Improved electrochemical cycling stability of intercalation battery electrodes via control of material morphology
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Using a model tunnel manganese oxide with the todorokite crystal structure (T-MnO2), we demonstrate that controlling the morphology of the active material can improve the cycling stability of intercalation battery electrodes. The T-MnO2 structure is built from tunnels that provide spacious 1D diffusion channels for charge-carrying ions. Taking advantage of the unique ability to synthesize T-MnO2 in the form of both highly crystalline two-dimensional (2D) nanoplatelets and one-dimensional (1D) nanowires through a facile hydrothermal growth method, we investigated the effect of nanoscale particle dimensions on reversible battery cycling. Insertion of ions into the tunnels results in anisotropic expansion of the structure, making T-MnO2 with different morphologies an excellent model platform to understand how intercalation-induced volume change, typically leading to the deterioration of the electrode performance over extended cycling, can be controlled through synthesis of targeted morphologies. T-MnO2 nanowires showed not only significantly improved capacity retention but also substantially higher specific capacity than the T-MnO2 nanoplatelets. The enhanced electrochemical properties of the nanowire electrodes could be attributed to the larger surface-to-volume ratio than that of nanoplatelets, resulting in higher contact area with electrolyte for the nanowires. Moreover, due to the smaller cross-sectional area of the nanowires, volume expansion and contraction perpendicular to the structural tunnels induced by reversible ion intercalation occurs in a more facile fashion. This work shows that chemically controlling morphology and producing particles with nanostructure dimensionality replicating that of atomic structure (i.e., 1D morphology and 1D structure) makes it possible to enhance material performance.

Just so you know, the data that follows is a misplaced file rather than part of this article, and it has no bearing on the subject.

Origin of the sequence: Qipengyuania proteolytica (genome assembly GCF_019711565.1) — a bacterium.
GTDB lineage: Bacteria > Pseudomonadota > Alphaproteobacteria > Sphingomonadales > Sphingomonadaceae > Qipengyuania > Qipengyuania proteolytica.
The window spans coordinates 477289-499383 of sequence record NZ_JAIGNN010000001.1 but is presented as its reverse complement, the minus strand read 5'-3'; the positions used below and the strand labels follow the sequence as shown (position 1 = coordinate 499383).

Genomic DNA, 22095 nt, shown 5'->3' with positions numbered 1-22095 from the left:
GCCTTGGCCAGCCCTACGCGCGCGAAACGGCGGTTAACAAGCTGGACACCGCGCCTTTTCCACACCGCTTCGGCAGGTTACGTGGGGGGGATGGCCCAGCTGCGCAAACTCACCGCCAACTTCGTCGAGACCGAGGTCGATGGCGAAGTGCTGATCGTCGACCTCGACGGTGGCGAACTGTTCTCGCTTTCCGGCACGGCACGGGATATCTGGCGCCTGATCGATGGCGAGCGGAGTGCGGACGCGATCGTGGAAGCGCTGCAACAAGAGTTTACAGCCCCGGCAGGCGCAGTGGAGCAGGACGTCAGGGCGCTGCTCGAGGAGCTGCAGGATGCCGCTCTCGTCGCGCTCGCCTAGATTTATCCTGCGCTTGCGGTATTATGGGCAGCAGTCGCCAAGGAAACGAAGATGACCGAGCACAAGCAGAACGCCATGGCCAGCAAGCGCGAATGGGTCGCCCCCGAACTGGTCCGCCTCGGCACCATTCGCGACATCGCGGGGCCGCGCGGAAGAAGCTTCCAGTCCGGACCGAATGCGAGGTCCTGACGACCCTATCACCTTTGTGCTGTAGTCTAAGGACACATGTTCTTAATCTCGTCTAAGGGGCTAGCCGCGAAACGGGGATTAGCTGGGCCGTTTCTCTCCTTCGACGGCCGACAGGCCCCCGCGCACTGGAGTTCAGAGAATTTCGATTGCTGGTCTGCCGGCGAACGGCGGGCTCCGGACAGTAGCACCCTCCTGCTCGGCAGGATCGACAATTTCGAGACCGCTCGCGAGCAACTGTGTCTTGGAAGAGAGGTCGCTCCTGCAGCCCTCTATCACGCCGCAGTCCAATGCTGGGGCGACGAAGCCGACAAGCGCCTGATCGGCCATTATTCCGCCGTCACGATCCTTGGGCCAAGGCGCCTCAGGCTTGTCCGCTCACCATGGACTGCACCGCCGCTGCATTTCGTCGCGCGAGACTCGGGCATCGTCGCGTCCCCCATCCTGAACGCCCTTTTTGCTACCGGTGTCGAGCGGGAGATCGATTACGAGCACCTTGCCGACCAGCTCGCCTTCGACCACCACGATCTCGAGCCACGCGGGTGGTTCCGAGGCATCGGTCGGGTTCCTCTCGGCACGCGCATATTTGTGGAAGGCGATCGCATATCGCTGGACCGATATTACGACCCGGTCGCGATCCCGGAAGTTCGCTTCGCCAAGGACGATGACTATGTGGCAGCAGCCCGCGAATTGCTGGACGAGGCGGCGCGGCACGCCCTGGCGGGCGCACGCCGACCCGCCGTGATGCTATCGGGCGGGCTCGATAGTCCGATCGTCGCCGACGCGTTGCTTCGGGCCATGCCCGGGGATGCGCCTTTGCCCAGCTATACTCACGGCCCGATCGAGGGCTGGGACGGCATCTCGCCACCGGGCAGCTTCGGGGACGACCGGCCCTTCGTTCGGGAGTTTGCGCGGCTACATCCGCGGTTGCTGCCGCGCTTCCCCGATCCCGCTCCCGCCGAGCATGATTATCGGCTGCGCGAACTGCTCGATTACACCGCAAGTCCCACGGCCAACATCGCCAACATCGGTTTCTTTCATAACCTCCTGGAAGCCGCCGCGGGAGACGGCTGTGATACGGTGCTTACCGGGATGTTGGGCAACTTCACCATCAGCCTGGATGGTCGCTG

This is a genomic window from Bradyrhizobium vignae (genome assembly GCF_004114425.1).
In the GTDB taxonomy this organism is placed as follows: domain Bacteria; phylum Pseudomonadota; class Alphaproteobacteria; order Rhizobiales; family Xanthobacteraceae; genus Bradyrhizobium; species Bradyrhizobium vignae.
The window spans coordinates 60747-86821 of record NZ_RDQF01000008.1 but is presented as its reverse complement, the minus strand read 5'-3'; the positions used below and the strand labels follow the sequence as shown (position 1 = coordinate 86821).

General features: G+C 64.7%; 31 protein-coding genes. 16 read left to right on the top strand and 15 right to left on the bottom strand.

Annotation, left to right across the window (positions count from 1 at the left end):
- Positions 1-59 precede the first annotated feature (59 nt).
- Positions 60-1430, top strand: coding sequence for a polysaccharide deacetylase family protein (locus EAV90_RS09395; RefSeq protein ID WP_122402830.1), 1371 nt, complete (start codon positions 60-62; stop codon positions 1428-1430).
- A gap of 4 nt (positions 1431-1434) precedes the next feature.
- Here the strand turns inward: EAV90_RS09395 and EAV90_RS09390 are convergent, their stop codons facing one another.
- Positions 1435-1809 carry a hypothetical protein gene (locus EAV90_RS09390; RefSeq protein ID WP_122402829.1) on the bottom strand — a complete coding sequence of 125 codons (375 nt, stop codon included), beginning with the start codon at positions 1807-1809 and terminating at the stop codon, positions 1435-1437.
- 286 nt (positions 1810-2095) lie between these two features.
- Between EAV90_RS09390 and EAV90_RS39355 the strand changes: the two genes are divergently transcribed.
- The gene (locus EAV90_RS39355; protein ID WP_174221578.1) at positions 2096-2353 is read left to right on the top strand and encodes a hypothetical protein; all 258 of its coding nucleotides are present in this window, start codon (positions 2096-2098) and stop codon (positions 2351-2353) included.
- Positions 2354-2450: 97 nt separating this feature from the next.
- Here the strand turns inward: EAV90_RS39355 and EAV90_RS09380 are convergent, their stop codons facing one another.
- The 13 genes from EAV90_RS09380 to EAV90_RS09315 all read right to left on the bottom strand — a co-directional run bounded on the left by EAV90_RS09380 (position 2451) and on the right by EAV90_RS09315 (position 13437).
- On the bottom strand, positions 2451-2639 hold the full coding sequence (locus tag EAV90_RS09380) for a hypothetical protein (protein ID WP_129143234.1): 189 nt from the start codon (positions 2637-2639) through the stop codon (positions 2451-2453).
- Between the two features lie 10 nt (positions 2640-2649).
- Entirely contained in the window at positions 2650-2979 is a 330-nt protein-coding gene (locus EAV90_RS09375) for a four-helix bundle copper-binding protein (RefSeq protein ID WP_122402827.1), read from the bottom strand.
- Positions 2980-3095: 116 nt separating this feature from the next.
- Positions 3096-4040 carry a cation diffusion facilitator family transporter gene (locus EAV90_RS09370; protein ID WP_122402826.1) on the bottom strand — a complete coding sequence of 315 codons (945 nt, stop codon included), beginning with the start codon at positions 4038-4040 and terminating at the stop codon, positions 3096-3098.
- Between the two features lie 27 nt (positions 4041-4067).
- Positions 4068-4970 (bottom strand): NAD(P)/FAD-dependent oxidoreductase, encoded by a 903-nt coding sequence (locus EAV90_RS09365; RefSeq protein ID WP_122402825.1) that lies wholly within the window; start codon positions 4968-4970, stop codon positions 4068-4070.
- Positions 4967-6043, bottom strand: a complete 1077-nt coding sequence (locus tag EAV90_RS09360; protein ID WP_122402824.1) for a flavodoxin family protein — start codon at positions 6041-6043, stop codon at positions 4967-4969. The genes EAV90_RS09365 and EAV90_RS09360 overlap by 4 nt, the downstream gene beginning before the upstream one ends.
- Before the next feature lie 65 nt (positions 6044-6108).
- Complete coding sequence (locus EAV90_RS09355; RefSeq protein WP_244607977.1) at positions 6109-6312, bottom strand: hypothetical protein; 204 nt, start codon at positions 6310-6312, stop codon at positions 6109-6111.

KeywordsManganese oxide with todorokite structure Two-dimensional nanoplatelets One-dimensional nanowires Intercalation compounds Batteries
EP and BB thank the Drexel Core Facilities and staff for assistance with materials characterization and Dr. Yury Gogotsi and Tyler Mathis from the Drexel Nanomaterials Group for carrying out gas sorption experiments. Aberration-corrected STEM imaging was conducted at Oak Ridge National Laboratory’s Center for Nanophase Materials Sciences, which is a US DOE Office of Science User Facility.
This work was supported by the National Science Foundation under Grant No. CBET-1604483.
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Conflict of interest
The authors declare that they have no conflicts of interest.
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